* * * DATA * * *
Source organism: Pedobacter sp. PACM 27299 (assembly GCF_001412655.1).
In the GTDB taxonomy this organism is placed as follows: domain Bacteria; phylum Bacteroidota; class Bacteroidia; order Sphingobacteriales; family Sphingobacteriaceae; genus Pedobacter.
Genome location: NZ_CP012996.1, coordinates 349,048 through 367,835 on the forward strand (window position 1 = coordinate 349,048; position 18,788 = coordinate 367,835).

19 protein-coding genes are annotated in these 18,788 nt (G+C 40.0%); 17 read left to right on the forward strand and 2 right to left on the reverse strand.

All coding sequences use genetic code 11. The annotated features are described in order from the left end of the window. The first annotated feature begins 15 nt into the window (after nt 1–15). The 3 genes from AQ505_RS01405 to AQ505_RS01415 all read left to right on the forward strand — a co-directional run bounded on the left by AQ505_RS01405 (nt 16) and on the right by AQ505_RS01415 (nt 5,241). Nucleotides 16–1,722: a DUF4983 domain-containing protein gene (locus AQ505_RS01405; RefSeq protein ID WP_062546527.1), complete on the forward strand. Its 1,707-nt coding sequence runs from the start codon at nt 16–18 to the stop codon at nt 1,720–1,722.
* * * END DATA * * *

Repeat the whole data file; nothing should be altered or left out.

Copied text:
Source organism: Pedobacter sp. PACM 27299 (assembly GCF_001412655.1).
In the GTDB taxonomy this organism is placed as follows: domain Bacteria; phylum Bacteroidota; class Bacteroidia; order Sphingobacteriales; family Sphingobacteriaceae; genus Pedobacter.
Genome location: NZ_CP012996.1, coordinates 349,048 through 367,835 on the forward strand (window position 1 = coordinate 349,048; position 18,788 = coordinate 367,835).

19 protein-coding genes are annotated in these 18,788 nt (G+C 40.0%); 17 read left to right on the forward strand and 2 right to left on the reverse strand.

All coding sequences use genetic code 11. The annotated features are described in order from the left end of the window. The first annotated feature begins 15 nt into the window (after nt 1–15). The 3 genes from AQ505_RS01405 to AQ505_RS01415 all read left to right on the forward strand — a co-directional run bounded on the left by AQ505_RS01405 (nt 16) and on the right by AQ505_RS01415 (nt 5,241). Nucleotides 16–1,722: a DUF4983 domain-containing protein gene (locus AQ505_RS01405; RefSeq protein ID WP_062546527.1), complete on the forward strand. Its 1,707-nt coding sequence runs from the start codon at nt 16–18 to the stop codon at nt 1,720–1,722.